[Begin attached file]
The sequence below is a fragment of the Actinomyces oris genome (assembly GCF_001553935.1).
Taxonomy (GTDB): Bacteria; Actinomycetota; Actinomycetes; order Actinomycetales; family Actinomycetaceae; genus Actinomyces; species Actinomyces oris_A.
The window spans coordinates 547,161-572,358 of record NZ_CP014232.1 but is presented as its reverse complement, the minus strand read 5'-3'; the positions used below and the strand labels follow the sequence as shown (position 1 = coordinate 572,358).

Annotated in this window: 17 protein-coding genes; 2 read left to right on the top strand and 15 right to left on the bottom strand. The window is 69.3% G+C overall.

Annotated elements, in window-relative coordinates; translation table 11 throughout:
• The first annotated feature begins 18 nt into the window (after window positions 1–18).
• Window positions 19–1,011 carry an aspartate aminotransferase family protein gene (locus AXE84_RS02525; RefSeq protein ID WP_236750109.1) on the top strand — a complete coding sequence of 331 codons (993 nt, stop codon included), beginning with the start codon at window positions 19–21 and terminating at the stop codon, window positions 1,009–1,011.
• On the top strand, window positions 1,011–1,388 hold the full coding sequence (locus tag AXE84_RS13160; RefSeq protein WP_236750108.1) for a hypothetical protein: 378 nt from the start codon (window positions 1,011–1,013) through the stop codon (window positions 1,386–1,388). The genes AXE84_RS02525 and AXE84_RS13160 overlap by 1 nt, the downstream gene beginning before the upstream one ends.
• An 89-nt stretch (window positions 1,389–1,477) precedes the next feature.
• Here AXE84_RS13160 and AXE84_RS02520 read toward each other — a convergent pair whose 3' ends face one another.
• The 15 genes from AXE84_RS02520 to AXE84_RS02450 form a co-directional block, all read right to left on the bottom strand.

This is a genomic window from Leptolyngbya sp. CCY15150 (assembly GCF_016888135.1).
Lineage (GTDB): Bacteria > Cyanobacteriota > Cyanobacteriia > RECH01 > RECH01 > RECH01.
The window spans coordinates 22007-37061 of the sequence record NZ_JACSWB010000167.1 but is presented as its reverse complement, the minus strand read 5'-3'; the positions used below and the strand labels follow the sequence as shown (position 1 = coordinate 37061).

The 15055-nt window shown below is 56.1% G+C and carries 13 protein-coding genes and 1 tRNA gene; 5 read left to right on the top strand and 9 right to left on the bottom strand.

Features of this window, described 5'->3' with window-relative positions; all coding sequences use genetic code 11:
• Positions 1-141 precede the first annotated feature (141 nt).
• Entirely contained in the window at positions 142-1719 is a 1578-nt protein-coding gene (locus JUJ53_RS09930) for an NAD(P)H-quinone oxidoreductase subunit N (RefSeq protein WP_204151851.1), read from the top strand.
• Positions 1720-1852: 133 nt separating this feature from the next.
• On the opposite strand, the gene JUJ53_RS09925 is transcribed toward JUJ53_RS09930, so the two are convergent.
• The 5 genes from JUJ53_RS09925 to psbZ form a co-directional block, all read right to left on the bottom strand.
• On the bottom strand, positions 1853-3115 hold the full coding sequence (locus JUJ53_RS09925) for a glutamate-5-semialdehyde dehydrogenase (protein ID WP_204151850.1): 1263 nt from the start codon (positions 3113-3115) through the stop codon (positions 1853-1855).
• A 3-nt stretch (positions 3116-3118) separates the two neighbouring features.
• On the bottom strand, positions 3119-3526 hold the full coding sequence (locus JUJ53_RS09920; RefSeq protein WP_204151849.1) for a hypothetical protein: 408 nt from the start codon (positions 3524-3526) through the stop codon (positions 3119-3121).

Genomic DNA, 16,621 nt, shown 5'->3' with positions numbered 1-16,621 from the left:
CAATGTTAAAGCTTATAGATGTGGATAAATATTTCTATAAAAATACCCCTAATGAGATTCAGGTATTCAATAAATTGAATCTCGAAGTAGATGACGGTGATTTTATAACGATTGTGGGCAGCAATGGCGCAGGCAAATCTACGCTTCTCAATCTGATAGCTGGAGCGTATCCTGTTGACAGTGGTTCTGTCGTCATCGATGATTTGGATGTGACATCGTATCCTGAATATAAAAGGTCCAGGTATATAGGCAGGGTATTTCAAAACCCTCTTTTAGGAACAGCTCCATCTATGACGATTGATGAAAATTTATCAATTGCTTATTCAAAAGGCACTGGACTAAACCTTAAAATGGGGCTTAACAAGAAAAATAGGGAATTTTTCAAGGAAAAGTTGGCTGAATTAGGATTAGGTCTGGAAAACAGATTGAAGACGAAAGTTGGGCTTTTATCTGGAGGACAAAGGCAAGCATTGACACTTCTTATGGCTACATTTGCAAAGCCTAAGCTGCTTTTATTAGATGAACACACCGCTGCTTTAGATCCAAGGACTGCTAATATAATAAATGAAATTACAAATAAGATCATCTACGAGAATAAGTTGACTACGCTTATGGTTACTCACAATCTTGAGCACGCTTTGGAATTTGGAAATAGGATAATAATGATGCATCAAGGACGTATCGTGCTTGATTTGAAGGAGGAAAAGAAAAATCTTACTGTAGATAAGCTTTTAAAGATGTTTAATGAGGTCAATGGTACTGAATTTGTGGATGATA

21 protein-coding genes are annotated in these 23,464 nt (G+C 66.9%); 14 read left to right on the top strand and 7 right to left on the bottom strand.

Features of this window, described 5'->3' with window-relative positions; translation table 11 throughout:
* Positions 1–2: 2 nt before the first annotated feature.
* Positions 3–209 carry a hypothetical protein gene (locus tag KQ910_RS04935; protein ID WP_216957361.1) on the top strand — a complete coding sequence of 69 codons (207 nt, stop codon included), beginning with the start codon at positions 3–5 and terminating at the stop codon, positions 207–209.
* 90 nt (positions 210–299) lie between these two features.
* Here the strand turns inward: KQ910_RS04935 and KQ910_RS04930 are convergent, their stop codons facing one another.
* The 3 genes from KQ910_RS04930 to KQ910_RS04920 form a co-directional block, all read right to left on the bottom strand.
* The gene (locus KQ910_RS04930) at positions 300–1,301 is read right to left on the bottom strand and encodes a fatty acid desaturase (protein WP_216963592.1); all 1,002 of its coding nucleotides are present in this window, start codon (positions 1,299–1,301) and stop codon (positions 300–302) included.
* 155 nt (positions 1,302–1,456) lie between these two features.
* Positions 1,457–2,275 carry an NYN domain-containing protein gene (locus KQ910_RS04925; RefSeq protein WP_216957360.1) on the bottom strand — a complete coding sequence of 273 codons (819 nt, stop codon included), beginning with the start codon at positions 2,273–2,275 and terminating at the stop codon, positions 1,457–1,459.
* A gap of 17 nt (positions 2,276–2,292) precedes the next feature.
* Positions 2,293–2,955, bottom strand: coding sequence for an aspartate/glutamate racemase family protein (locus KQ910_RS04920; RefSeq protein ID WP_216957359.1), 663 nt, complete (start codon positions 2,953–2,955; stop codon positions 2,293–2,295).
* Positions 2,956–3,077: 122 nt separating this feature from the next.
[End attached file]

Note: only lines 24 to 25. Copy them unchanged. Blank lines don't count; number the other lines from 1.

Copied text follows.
• On the bottom strand, positions 3119-3526 hold the full coding sequence (locus JUJ53_RS09920; RefSeq protein WP_204151849.1) for a hypothetical protein: 408 nt from the start codon (positions 3524-3526) through the stop codon (positions 3119-3121).

Genomic DNA, 16,621 nt, shown 5'->3' with positions numbered 1-16,621 from the left: